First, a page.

I am in a tough spot with this, while I find the bill board distastful, and wrong and in no way art or speech I don't know where the line is to be drawn. I wouldn't want my children to see it but I also want to preserve liberty.

Mustang said...

Democracy works best within small communities. There is nothing wrong with citizens determining for themselves what is not acceptable to them, according to their own sense of morality. There is nothing unusual about it; and why towns and cities create ordinances that keep topless bars a certain distance away from schools, or preclude adult video stores from operating on major boulevards. Both of these examples underscore “restriction” upon individual liberty.

There are likewise, restrictions upon pandering, homelessness, and prostitution. In each of these cases, citizens (not the state or federal government) decide issues that affect their quality of life within that community. The porn-store operator may not agree, nor the panderer, nor the pimps who parade their women up and down Orange Avenue, but there is no such thing as total liberty outside anarchy. Communities imposing reasonable standards, with which most people can, and do agree, is how the system is supposed to work.

LUCKY said...

While I am an advocate of small government, very small city or neighborhood style government I still am worried about a majority group deciding what is right and wrong.

While in this case with the Billboard, or with pimps, pornograpghy, panhandling, or topless bars I think the majority of the community limiting these things is following the truth, I worry what will happen when the majority of a community's view are no longer following the turth.

What if a group of citizens in a community decided it wasn't okay with them for guns to be in their community?

I guess you can always vote with your feet but a democracy can quickly turn into a mobocracy and rights can be trampled.

LUCKY said...

If I am missing the point or talking in circles let me know. I don't mean to be a troll or anything like that. I am simply trying to figure out where the lines shoudl be drawn.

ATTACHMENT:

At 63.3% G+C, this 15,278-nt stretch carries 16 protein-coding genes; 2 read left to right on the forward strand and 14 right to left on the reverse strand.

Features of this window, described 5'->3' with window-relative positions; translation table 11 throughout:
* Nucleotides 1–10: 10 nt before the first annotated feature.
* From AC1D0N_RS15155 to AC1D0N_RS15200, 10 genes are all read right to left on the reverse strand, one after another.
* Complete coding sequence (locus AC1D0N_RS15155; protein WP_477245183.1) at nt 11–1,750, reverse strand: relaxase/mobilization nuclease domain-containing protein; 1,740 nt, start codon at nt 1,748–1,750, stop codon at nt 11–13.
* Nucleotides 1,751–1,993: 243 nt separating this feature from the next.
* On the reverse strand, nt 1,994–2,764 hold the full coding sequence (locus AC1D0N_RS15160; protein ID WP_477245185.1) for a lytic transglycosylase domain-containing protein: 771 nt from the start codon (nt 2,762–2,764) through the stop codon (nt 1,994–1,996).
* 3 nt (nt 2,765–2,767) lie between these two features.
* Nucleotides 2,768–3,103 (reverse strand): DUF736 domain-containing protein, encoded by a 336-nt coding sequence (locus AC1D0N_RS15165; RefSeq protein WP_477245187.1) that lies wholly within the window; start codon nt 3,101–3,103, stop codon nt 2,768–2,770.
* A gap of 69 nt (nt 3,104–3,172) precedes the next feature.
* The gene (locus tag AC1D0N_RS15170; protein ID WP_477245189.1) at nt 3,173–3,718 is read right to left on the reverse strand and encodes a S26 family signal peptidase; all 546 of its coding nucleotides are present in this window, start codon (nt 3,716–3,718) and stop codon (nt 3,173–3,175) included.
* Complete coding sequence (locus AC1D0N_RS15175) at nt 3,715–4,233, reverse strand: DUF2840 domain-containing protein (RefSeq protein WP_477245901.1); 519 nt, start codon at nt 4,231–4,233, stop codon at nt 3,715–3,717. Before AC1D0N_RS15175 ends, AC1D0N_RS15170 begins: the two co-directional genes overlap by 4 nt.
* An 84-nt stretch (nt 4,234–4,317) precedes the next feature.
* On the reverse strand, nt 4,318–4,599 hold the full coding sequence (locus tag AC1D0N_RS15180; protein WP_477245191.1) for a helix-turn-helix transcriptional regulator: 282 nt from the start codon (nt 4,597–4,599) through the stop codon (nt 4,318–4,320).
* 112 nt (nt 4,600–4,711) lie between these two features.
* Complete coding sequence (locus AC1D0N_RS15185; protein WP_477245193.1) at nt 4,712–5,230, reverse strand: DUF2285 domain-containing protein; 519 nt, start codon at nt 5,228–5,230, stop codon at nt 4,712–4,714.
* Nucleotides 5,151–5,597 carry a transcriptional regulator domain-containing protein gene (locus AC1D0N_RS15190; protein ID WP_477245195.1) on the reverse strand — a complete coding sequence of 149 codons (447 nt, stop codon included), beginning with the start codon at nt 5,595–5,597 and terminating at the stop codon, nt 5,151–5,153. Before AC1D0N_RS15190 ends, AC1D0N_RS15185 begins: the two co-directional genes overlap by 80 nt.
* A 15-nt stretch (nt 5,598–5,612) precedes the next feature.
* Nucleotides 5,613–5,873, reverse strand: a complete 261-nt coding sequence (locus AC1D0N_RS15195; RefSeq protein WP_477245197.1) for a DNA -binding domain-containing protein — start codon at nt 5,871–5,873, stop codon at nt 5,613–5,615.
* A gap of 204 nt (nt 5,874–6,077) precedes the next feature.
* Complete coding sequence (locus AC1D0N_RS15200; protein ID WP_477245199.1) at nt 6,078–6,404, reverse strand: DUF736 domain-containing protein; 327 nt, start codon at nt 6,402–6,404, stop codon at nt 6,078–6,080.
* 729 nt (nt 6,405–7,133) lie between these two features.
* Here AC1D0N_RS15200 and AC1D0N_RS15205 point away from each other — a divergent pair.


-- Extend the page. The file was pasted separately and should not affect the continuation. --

Flavor Country said...

This is Soho Chuck, it's tame compared to the other things in that area. This area is for artist not families.

I'm sure you wouldn't see this in a small town in Idaho.

If this were a sculpture would it even get the attention it's getting?

All the same, my child gets raised by me and will have my values and upbringing without the assistance of Calvin Klein or anyone else who wants to show this crap.

It gets a little tricky when you start messing with the 1str amendment.

Z said...

Chiming in again here cuz this really fascinates me. The only person I agree with `100% here is Mustang.

Flavor Country: I think whatever you teach your children can and probably will be overridden in schools and other public life and, what YOU say and think will stop being cool and they'll be getting all sorts of ideas from friends.
Though I do admire your attitude there..it should come from the parents.

Lucky, I DO see how you come to your point, but THIS BILLBOARD and TEA PARTIES?

There's decent and indecent and to publicly display this stuff isn't decent. It's not at all uplifting, only educatees in a negative and distructive way, and IS able to be seen by all.

Perhaps a more telling aspect of this is: HOW DOES THIS SELL JEANS?

Can't see the style, the color, the fit........get my point?

Ya, I think I'm on to something that backs my and Mustang (and some of your) points:

WHAT's IT SELLING?

Z said...
This comment has been removed by the author.
Chuck said...

LomaAlta, no small irony there huh? Allow a picture of an orgy but put up a flag or a picture depicting the evils of abortion and people go bananas

Lucky, you actually bring up a good point with your slippery slope argument. I think though that the answer to it is the notion of community standards.

I think your later argument about guns confuses the issue. There are certain issues that are either globally or constitutionally recognized. For instance, a community could not legalize murder or rape (a little faecetious, but an easy example) because this is recognized as left to the state/federal government to regulate. Same as gun ownership. While the SCOTUS has allowed some local control, communities have to abide by the US Constitution (at least they are supposed to). On issues like pornography and billboards, the SCOTUS has allowed leeway for local governments to apply community standards.